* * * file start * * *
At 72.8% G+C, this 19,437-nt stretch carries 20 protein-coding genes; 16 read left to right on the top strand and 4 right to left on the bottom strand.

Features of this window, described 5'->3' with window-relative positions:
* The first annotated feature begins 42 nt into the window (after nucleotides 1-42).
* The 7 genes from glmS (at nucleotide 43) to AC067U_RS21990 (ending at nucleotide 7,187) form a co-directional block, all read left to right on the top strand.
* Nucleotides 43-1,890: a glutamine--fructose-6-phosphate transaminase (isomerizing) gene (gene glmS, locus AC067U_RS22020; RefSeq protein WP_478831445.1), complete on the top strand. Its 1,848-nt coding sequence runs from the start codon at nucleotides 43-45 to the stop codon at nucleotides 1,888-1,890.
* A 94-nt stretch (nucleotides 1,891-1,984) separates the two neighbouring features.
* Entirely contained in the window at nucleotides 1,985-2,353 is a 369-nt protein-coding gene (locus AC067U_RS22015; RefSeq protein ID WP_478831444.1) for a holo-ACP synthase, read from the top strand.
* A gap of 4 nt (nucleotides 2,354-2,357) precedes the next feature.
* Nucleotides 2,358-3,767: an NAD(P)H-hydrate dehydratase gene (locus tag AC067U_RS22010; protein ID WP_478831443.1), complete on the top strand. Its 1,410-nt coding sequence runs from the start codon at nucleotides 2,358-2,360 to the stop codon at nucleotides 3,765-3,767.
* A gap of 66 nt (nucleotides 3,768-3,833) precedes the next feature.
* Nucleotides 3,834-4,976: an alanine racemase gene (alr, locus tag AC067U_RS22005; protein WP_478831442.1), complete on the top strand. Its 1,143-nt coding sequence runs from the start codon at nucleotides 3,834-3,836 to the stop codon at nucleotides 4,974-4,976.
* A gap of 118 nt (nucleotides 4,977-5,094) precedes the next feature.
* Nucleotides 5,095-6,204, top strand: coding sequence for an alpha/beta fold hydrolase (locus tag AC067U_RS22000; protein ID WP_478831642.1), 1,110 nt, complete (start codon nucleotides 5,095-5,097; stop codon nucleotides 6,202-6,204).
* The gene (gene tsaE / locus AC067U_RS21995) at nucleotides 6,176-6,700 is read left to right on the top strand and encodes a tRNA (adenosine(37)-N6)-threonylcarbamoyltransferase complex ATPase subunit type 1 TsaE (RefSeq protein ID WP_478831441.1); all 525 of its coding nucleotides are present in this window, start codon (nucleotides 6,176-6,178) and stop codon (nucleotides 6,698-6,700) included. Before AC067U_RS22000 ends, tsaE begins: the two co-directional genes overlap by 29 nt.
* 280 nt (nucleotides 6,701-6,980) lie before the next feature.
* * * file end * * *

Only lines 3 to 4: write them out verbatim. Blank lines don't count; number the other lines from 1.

* The first annotated feature begins 42 nt into the window (after nucleotides 1-42).
* The 7 genes from glmS (at nucleotide 43) to AC067U_RS21990 (ending at nucleotide 7,187) form a co-directional block, all read left to right on the top strand.